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Descartes and Augustine

Cambridge University Press (1998)

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  1. Descartes on Human Freedom.Marie Jayasekera - 2014 - Philosophy Compass 9 (8):527-539.
    In this paper, I explore René Descartes' conception of human freedom. I begin with the key interpretive challenges of Descartes' remarks and then turn to two foundational issues in the secondary literature: the philosophical backdrop of Descartes' remarks and the notions of freedom that commentators have used to characterize Descartes. The remainder of the paper is focused on the main current debate: Descartes' position on the relationship between freedom and determinism.
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  • Descartes and Some Predecessors on the Divine Conservation of Motion.Stephen Menn - 1990 - Synthese 83 (2):215 - 238.
    Here I reexamine Duhem's question of the continuity between medieval dynamics and early modern conservation theories. I concentrate on the heavens. For Aristotle, the motions of the heavens are eternally constant (and thus mathematizable) because an eternally constant divine Reason is their mover. Duhem thought that impetus and conservation theories, by extending sublunar mechanics to the heavens, made a divine renewer of motion redundant. By contrast, I show how Descartes derives his law of conservation by extending Aristotelian celestial dynamics to (...)
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  • Activating the Mind: Descartes' Dreams and the Awakening of the Human Animal Machine.Anik Waldow - 2017 - Philosophy and Phenomenological Research 94 (2):299-325.
    In this essay I argue that one of the things that matters most to Descartes' account of mind is that we use our minds actively. This is because for him only an active mind is able to re-organize its passionate experiences in such a way that a genuinely human, self-governed life of virtue and true contentment becomes possible. To bring out this connection, I will read the Meditations against the backdrop of Descartes' correspondence with Elisabeth. This will reveal that in (...)
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  • Heidegger's Descartes and Heidegger's Cartesianism.R. Matthew Shockey - 2012 - European Journal of Philosophy 20 (2):285-311.
    Abstract: Heidegger's Sein und Zeit (SZ) is commonly viewed as one of the 20th century's great anti-Cartesian works, usually because of its attack on the epistemology-driven dualism and mentalism of modern philosophy of mind or its apparent effort to ‘de-center the subject’ in order to privilege being or sociality over the individual. Most who stress one or other of these anti-Cartesian aspects of SZ, however, pay little attention to Heidegger's own direct engagement with Descartes, apart from the compressed discussion in (...)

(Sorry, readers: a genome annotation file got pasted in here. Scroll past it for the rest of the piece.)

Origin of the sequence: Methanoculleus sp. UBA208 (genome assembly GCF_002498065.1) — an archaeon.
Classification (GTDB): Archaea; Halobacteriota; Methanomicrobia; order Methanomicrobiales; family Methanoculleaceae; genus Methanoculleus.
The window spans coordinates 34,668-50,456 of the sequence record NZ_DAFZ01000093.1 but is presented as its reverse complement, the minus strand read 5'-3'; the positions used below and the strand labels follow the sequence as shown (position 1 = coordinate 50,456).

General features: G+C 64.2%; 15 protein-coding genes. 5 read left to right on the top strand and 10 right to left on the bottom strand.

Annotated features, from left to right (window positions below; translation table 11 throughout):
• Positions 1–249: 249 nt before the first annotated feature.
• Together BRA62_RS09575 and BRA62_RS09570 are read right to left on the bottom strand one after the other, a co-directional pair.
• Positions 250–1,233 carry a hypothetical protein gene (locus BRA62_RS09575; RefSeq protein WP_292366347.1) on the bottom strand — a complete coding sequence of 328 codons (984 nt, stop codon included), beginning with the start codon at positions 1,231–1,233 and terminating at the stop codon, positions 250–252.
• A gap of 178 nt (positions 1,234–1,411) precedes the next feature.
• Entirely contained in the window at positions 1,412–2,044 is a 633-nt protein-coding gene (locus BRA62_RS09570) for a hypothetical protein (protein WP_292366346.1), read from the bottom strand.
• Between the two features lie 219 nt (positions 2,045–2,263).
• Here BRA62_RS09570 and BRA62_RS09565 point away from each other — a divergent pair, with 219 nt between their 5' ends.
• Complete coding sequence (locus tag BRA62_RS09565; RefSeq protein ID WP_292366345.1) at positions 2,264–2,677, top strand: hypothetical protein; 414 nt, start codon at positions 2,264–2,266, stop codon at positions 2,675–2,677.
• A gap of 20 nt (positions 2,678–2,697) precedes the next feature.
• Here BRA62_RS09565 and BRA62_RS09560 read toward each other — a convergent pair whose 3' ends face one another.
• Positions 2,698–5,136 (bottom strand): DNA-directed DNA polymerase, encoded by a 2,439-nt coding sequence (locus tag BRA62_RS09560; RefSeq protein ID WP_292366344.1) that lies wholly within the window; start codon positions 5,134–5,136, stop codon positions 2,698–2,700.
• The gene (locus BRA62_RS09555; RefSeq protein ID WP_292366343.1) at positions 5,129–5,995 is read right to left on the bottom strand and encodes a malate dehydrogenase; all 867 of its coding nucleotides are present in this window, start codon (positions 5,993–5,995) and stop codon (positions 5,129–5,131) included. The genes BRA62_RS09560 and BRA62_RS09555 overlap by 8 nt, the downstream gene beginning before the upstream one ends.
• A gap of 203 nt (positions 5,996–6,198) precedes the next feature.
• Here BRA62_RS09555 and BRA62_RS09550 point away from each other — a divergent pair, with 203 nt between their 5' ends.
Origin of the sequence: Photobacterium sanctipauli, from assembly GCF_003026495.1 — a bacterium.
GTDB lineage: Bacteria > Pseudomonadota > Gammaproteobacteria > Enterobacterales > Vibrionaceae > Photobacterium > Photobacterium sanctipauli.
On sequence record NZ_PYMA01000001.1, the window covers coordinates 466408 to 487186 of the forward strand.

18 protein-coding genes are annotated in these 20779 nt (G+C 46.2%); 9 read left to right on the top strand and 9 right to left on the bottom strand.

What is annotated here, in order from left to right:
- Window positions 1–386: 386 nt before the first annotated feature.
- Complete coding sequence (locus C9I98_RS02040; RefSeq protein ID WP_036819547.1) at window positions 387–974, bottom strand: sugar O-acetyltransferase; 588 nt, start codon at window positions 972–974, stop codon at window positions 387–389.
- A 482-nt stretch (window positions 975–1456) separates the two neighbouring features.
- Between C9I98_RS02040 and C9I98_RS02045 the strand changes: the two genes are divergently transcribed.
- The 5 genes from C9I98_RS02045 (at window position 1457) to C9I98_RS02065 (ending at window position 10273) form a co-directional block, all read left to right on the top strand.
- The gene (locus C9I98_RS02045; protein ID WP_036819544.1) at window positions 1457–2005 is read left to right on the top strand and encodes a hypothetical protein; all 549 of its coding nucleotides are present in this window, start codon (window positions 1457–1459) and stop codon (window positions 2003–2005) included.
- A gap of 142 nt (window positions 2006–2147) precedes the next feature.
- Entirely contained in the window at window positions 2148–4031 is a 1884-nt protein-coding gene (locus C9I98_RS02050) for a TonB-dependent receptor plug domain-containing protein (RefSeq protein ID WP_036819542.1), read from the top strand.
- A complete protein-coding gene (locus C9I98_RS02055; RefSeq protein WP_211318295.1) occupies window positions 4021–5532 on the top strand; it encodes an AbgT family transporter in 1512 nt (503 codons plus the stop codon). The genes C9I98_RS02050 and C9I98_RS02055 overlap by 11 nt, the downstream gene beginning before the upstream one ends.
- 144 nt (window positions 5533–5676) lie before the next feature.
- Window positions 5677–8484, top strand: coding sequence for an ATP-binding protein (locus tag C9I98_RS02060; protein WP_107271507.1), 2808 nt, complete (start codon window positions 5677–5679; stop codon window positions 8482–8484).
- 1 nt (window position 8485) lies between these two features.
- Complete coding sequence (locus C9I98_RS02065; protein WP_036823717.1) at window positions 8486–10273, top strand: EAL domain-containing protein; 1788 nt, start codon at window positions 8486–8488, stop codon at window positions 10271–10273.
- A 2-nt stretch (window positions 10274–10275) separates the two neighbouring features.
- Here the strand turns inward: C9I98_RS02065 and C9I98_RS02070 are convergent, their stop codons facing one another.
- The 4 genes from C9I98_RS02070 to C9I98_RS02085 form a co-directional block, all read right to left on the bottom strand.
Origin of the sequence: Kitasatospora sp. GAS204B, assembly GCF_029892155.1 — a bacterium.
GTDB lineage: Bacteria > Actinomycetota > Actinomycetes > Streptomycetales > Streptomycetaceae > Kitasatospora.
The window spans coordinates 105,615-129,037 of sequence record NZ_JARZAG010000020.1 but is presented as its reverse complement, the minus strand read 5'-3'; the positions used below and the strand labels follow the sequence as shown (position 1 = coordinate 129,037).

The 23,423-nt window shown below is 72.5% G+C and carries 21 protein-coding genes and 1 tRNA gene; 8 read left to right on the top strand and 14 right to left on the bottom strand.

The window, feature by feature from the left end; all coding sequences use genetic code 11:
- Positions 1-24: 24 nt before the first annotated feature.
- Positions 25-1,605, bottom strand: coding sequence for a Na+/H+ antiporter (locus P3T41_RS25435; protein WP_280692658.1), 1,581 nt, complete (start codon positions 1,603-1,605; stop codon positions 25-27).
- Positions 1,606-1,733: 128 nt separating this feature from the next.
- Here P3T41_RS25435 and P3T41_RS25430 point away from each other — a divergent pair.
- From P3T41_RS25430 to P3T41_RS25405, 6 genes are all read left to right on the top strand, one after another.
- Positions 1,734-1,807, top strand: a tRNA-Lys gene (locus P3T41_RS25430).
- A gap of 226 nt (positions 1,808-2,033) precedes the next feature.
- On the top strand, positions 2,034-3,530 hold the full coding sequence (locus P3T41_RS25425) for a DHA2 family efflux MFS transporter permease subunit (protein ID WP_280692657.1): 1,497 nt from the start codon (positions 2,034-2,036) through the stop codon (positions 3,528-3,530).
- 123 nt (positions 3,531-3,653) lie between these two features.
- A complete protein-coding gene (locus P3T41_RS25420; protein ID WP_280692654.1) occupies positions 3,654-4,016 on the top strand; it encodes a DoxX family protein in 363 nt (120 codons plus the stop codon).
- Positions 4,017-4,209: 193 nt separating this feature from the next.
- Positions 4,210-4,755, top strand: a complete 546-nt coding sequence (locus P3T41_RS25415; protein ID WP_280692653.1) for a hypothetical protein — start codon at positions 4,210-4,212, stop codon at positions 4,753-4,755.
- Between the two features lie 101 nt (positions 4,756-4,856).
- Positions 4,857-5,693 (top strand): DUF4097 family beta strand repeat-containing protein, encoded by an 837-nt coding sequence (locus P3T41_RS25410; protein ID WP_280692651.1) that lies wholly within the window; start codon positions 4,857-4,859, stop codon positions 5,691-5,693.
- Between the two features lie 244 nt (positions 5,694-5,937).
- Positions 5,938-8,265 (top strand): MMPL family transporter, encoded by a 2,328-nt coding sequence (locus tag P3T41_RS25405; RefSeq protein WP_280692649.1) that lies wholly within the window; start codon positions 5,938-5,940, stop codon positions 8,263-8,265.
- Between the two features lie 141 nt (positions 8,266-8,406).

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  • Descartes' Resolution of the Dreaming Doubt.Brad Chynoweth - 2010 - Pacific Philosophical Quarterly 91 (2):153-179.
    After resolving the dreaming doubt at the end of the Sixth Meditation, Descartes concedes to Hobbes that one could apply the criterion for waking experience in a dream and thus be deceived, but he no longer considers this possibility to have skeptical force. I argue that this is a legitimate response by Descartes since 1) the dreaming doubt in the Sixth Meditation is no longer a global skeptical hypothesis as it is in the First, and 2) the level of certainty (...)
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  • When Does Truth Matter? Spinoza on the Relation Between Theology and Philosophy.Susan James - 2012 - European Journal of Philosophy 20 (1):91-108.
    One of the aims of Spinoza's Tractatus Theologico-Politicus is to vindicate the view that philosophy and theology are separate forms of enquiry, neither of which has any authority over the other. However, many commentators have objected that this aspect of his project fails. Despite his protestations to the contrary, Spinoza implicitly gives epistemological precedence to philosophy. I argue that this objection misunderstands the nature of Spinoza's position and wrongly charges him with inconsistency. To show how he can coherently allow both (...)
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